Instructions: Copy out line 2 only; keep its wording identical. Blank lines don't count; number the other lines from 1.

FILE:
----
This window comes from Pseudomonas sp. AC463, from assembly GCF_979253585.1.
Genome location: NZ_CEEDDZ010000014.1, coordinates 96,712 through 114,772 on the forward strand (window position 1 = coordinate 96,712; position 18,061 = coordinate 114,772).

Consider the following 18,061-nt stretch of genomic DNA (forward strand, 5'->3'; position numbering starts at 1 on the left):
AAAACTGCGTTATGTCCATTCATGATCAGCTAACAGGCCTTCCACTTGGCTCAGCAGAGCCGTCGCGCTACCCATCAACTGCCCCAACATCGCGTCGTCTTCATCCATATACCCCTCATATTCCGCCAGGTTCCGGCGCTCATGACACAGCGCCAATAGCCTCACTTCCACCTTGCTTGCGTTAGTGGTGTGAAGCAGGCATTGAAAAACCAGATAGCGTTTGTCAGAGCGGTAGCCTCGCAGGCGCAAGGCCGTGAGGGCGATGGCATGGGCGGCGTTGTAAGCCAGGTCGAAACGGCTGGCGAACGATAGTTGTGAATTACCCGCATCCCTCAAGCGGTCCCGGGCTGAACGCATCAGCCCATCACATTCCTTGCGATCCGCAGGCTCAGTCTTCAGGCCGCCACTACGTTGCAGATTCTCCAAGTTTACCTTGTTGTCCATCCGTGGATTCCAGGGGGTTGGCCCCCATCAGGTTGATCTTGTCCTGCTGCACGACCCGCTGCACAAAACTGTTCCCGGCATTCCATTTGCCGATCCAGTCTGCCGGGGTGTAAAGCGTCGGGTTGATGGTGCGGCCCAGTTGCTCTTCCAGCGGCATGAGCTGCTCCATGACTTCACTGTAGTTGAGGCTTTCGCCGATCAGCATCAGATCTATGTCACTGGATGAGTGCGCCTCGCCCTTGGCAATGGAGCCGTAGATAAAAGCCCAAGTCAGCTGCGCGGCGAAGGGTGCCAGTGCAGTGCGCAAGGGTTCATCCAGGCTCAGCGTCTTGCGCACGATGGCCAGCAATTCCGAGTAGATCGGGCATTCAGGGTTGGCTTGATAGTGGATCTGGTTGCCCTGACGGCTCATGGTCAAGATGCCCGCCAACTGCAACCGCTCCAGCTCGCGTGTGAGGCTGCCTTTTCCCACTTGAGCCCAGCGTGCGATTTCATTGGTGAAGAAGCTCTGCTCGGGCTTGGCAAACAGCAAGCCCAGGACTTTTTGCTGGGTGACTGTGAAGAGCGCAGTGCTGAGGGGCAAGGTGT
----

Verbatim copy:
Genome location: NZ_CEEDDZ010000014.1, coordinates 96,712 through 114,772 on the forward strand (window position 1 = coordinate 96,712; position 18,061 = coordinate 114,772).